I’m CSPC Director of Worship Landon Paul, and this is how God has been working to help me live deeply.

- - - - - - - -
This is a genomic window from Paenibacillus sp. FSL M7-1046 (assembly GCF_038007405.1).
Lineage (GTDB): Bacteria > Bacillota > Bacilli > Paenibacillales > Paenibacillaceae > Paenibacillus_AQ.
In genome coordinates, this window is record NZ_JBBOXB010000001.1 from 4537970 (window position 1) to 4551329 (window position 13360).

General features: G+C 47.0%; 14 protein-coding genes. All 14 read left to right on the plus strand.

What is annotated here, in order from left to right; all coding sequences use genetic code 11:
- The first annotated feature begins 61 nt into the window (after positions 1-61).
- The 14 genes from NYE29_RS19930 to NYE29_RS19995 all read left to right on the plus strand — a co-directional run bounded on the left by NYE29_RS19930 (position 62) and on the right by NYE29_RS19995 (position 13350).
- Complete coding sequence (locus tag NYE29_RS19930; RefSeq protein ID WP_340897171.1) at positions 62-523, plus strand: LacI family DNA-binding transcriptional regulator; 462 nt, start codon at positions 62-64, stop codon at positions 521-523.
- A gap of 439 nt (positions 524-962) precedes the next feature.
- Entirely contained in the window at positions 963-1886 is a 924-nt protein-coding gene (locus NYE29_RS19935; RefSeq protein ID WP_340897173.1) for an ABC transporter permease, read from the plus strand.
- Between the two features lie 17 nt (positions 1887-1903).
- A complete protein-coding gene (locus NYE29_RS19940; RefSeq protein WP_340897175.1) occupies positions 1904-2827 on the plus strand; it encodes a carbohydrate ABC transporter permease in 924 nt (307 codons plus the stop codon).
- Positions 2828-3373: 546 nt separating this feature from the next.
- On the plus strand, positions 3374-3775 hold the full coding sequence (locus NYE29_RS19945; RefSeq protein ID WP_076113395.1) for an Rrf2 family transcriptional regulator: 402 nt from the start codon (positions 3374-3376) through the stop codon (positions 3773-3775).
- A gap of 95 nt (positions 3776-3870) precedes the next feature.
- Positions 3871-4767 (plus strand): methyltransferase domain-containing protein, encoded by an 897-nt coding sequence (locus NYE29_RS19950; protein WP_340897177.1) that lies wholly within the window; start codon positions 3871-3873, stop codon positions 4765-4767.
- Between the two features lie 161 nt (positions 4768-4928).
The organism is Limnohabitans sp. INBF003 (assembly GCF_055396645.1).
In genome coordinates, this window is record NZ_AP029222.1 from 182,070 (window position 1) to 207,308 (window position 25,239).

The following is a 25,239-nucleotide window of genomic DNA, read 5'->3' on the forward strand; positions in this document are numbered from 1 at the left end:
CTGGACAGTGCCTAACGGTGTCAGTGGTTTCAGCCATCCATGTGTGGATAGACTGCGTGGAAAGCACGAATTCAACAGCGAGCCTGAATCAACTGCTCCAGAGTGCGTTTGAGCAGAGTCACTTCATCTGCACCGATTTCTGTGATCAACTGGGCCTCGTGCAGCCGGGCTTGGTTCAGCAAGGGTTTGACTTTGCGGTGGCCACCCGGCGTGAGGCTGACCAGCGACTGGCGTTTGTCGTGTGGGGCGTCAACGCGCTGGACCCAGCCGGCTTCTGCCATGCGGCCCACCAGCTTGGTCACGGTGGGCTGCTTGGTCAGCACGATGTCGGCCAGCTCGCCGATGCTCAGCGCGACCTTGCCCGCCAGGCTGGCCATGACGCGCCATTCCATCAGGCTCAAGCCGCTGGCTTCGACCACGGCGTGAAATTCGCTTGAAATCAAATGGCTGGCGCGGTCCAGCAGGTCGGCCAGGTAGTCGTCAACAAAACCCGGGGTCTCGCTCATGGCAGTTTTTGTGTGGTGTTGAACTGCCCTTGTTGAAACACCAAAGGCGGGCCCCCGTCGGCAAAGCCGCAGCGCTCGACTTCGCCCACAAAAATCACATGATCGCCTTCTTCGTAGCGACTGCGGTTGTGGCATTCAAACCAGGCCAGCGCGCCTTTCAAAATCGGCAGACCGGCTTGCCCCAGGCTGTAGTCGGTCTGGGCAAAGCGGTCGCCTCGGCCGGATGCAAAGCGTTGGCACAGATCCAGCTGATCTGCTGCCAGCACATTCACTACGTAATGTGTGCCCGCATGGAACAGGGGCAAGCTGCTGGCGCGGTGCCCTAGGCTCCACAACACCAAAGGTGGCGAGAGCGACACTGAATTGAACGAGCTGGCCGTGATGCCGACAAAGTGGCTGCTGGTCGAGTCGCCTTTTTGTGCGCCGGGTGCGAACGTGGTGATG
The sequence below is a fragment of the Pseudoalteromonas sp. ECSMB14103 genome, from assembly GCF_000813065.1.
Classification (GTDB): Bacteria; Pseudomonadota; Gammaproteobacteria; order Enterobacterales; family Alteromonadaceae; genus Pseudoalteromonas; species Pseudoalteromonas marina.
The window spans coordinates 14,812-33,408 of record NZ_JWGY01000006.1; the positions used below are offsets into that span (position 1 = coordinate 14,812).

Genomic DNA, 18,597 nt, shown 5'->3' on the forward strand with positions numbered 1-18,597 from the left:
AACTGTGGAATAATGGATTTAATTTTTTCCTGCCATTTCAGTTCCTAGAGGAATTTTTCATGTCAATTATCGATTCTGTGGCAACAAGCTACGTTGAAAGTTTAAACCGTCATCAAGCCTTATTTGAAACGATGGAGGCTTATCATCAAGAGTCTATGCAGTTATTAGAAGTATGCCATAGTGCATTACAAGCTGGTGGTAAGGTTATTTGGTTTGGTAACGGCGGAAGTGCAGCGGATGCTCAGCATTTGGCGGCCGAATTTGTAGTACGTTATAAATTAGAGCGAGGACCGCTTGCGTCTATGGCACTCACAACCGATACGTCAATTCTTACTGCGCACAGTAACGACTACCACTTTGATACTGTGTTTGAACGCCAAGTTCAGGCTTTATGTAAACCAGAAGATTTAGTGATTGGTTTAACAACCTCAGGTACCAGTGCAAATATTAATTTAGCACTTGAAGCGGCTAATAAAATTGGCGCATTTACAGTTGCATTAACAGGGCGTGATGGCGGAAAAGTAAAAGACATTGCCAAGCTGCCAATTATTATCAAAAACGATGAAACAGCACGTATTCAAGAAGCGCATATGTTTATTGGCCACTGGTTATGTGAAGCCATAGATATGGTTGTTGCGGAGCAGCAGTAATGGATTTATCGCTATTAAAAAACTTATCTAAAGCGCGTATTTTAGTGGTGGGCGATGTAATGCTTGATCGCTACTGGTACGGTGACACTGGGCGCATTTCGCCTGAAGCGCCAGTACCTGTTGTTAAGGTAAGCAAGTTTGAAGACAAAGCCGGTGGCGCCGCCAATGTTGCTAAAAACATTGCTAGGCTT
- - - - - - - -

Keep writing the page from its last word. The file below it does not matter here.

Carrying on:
Mom knew something was wrong about a year before the official diagnosis. She and Dad had been in downtown Nashville on a date -just walking down the sidewalk- and she noticed she just couldn’t walk as well as she was used to. Early on, she told me several times, ‘You know, baby, I can deal with anything, as long as it’s not ALS [commonly known as Lou Gehrig’s disease].’ But in the fall of 2017, we learned what we ‘d dreaded was true: It was ALS. I remember that moment- it almost plays out like a scene in my head. After she and Dad called to give me the news, I remember sitting on the porch of our house by myself and just crying out. That was all I had. I couldn’t hardly even utter any words. The Scriptures say when you don’t have words, the Spirit will pray for you, and that’s what was happening. God knew my heart and mind- what I was trying to say and couldn’t. The front end of Mom’s struggle was where we all did our most bitter grieving. Do you remember how John Wood used to pray for people grieving the death of a dream? That was the bitter, weighty mourning for me, my wife Ashley, Dad and my two younger brothers. My biggest heartache was hearing Mom talk about the death of her dream, which was meaningful time with grandchildren. She always had been looking forward to having grandkids, and at the time she didn’t have any, though we were pregnant with our first. She wept so bitterly when she was first diagnosed because she felt she had so much left to give, and she did! She was only in her mid-50s. All she ever wanted was to walk her grandkids down to the creek on her and Dad’s farmland in Middle Tennessee, skip rocks, play with them, that kind of stuff. That was the dream she had. And it died, just like that. That was the death of a dream for her and for us- that my and my brothers’ children wouldn’t get the same grandparent experience we’d had growing up. The hardest part was that bitter grief of the death of a dream on the front end.